We had originally expected to be home in time for dinner. In typical Kiwi Homesteading style, where everything takes longer than expected, that didn’t happen. So it was dinner in Greymouth, where the golden arches came to our rescue, and then off down the highway. Ducky’s cherished blanket toy was a casualty of war, sadly, lost (we think) on the side of the road.

Now there are two main roads over the Southern Alps between Canterbury and the West Coast. The longer, gentler, more northerly route is the Lewis Pass, which we took on the way over. Since it was already so late, we decided to come back over Arthur’s Pass, the more direct route. As we headed east along Highway 73, we passed grim signs: “Ye who bear heavy burdens, beware the road ahead,” and, “Turn back now, lest thy carriage prove unworthy,” and finally, “Fly, you fools!”

Well, actually the sign may or may not have been more mundane like this: “STEEP GRADES. NOT RECOMMENDED FOR TOWING VEHICLES.” But this is Middle-Earth, after all.

At first, we wondered what all the fuss was about. It wasn’t until we left the gentle valley of the Taramakau and started up the Otira Gorge itself that it became evident that the warning was not in vain. Victor watched as the gear counter, which started at a healthy 5 out of 6, went inexorably down to 4, then 3, then 2… the accelerator was on the floor… the engine toiled manfully as we crawled, inch by inch, up the perilously winding road and the long slope of the dreadful Viaduct.

Just as we thought that the engine was at its final gasp, we started to climb faster, and I exclaimed that it couldn’t be the car doing this, it was God pushing us up the hill! The girls and I all praised God as we continued to gain speed in our climbing efforts.  Each time the car seemed like it would slow we in earnest prayed loudly something like “Please! push this car up the hill, God!”.  Stargazer yelled “You can do it, God! I know you can!”.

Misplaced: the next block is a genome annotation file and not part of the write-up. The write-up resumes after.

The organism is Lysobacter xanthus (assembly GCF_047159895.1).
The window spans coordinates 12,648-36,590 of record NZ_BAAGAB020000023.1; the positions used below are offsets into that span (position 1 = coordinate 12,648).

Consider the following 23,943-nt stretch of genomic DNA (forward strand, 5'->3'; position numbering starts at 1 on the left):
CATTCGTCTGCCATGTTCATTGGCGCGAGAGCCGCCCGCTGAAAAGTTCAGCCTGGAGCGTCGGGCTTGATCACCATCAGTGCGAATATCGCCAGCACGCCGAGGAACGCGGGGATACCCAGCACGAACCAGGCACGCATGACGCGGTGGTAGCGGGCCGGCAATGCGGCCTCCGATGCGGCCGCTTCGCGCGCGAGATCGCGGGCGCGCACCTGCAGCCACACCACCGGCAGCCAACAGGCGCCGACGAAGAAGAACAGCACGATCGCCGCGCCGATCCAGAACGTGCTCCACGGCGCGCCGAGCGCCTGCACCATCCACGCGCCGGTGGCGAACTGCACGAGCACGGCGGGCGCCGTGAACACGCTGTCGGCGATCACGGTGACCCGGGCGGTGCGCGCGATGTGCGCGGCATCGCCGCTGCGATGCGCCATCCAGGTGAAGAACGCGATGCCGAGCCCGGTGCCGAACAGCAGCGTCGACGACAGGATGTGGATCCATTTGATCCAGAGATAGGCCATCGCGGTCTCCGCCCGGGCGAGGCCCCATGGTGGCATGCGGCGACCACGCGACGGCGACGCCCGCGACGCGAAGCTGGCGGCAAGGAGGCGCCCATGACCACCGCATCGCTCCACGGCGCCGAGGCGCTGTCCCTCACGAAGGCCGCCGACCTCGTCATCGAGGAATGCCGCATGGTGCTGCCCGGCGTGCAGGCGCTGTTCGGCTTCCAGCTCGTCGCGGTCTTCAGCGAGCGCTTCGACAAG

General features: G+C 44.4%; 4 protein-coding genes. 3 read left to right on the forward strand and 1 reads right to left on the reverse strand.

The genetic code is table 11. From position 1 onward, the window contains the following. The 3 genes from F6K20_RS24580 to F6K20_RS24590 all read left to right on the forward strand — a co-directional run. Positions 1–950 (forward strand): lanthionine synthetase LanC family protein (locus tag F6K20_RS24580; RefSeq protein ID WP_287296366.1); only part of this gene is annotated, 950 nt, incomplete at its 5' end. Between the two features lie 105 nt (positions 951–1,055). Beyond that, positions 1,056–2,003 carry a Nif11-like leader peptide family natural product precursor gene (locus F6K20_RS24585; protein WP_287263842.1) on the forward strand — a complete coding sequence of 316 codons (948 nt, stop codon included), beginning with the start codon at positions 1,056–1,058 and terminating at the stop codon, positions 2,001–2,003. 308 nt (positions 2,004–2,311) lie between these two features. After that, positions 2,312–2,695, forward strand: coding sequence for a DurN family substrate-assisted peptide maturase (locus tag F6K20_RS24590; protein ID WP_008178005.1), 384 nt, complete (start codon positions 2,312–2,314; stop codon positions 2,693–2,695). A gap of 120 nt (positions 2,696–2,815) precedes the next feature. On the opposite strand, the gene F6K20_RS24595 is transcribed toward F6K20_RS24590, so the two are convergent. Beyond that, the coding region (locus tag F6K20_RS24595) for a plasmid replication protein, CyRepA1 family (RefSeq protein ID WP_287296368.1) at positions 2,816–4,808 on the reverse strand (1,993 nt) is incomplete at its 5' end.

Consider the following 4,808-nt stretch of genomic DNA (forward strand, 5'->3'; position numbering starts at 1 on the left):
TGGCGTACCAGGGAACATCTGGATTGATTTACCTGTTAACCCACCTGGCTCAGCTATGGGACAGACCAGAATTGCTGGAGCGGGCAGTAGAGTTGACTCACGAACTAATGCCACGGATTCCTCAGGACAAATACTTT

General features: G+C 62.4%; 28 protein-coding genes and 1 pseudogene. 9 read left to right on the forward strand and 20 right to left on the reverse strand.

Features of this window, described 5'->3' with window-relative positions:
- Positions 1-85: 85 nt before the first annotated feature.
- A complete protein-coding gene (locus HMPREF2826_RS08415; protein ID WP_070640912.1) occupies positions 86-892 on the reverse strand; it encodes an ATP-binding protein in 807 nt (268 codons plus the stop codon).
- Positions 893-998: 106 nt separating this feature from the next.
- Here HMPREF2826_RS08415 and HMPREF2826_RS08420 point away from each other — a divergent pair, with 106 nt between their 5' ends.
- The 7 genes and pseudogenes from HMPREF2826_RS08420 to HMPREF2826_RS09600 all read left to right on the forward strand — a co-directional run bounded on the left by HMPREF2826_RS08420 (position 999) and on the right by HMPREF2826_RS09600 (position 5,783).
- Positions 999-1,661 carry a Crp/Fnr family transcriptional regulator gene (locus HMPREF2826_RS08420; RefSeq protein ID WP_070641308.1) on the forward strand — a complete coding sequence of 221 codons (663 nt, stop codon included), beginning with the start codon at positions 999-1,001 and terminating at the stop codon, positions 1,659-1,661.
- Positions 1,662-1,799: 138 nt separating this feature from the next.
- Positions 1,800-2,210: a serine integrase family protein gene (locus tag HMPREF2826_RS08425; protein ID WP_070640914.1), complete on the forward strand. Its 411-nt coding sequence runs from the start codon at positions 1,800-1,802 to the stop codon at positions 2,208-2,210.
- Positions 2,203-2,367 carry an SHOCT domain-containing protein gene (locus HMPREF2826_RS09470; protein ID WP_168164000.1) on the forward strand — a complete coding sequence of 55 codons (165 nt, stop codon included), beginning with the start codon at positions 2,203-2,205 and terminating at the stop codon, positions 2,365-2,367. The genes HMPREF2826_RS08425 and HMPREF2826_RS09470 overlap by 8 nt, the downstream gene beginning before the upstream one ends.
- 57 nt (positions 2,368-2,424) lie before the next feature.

Not long after that, the slope lessened, and we soon saw, standing tall in our headlights, the Dobson Memorial, marking the summit of the high pass.

There were two remaining questions for us. The first and most vexing was that of fuel. There are very few petrol stations in the Southern Alps, and even though we had filled up in Greymouth, our car needed lots to drink to get over Arthur’s Pass and the gentler but higher Porter’s Pass, and on the further side of Porter’s there was still a long road over the plains. Mercifully, the petrol station at Springfield was still open.  It is fairly rare petrol stations to be open late at night in the country.  Victor certainly sighed in relief when we pulled up and noticed that it was actually a 24/7 pay-at-the-pump type petrol station.

The second was whether we would fall asleep, especially Victor, whose eyelids were starting to droop. I wasn’t in any better shape myself, and my eyes were sore and my vision blurred. The roads were almost deserted, and the river mist lay thick on the land. The music was either grating on our ears or sending us to sleep. Finally, we were resorting to trying to name animals, chemical elements, books of the Bible… anything to keep our minds alert as we drove those last few miles.